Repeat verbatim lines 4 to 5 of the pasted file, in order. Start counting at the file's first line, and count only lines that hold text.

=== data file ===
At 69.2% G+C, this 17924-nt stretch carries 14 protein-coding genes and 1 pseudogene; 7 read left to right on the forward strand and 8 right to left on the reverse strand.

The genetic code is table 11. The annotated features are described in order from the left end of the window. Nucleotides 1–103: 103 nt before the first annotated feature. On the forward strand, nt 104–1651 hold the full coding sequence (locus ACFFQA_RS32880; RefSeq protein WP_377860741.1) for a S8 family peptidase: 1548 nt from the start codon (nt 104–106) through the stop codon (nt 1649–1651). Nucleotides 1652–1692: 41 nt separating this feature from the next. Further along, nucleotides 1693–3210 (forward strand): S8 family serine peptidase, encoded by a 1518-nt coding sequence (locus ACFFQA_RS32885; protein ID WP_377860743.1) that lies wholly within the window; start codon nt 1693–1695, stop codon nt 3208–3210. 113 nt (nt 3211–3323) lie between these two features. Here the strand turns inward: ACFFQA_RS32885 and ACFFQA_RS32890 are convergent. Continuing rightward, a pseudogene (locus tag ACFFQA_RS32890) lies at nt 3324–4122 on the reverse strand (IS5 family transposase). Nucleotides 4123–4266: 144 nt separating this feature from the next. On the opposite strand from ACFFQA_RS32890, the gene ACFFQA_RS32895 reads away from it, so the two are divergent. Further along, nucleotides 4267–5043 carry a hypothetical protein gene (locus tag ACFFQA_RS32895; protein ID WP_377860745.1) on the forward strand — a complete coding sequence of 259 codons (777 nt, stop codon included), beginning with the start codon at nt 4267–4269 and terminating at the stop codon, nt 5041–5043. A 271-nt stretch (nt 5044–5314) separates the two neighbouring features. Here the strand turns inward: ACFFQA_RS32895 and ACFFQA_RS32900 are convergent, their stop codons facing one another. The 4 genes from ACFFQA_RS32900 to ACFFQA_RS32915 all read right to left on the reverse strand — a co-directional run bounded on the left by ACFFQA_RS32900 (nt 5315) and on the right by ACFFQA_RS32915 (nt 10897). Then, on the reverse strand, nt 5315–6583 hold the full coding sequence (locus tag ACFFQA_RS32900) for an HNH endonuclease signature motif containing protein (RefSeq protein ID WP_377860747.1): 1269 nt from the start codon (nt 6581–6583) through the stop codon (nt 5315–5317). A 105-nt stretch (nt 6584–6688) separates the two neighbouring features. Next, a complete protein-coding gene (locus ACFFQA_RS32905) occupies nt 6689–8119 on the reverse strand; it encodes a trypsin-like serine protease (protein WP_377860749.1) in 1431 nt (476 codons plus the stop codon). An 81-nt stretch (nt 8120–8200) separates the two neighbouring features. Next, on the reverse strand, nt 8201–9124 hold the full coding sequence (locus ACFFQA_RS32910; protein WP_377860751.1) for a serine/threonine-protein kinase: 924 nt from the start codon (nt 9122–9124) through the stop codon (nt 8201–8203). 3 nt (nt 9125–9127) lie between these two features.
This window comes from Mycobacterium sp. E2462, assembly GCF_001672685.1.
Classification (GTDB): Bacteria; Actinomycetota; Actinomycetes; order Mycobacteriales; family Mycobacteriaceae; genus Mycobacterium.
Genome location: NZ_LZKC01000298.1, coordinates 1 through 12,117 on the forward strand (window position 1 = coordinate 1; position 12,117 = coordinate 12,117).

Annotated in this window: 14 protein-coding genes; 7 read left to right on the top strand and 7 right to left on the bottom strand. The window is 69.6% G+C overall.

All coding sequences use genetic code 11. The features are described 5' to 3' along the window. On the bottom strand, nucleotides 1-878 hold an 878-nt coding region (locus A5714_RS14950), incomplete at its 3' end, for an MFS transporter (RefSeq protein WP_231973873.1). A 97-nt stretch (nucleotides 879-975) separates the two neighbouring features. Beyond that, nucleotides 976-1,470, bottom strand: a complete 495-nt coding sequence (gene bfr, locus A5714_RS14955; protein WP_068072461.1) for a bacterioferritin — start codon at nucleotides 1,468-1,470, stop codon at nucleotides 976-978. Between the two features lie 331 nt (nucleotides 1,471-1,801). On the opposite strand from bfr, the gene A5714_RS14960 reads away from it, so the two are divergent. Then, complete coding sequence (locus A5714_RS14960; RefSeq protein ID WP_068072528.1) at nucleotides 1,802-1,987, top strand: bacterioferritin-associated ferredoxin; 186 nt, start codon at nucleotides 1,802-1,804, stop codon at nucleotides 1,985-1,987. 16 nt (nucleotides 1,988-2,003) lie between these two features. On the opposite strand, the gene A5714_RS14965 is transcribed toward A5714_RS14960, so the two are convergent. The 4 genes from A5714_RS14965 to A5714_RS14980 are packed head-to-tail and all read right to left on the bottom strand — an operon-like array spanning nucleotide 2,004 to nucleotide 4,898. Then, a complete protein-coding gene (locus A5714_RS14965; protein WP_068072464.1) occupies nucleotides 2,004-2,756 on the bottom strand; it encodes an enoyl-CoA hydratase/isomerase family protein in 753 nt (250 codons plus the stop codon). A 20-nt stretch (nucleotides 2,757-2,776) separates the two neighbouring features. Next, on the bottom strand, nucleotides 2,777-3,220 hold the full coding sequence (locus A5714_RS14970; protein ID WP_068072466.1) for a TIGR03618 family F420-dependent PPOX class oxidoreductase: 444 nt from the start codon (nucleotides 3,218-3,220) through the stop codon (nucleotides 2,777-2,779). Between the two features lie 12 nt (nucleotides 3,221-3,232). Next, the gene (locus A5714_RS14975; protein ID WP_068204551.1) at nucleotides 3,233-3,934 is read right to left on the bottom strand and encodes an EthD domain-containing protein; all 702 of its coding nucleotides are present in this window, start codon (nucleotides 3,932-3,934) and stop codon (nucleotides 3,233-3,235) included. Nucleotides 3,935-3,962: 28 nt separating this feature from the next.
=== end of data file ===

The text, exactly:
Classification (GTDB): Bacteria; Actinomycetota; Actinomycetes; order Mycobacteriales; family Mycobacteriaceae; genus Mycobacterium.
Genome location: NZ_LZKC01000298.1, coordinates 1 through 12,117 on the forward strand (window position 1 = coordinate 1; position 12,117 = coordinate 12,117).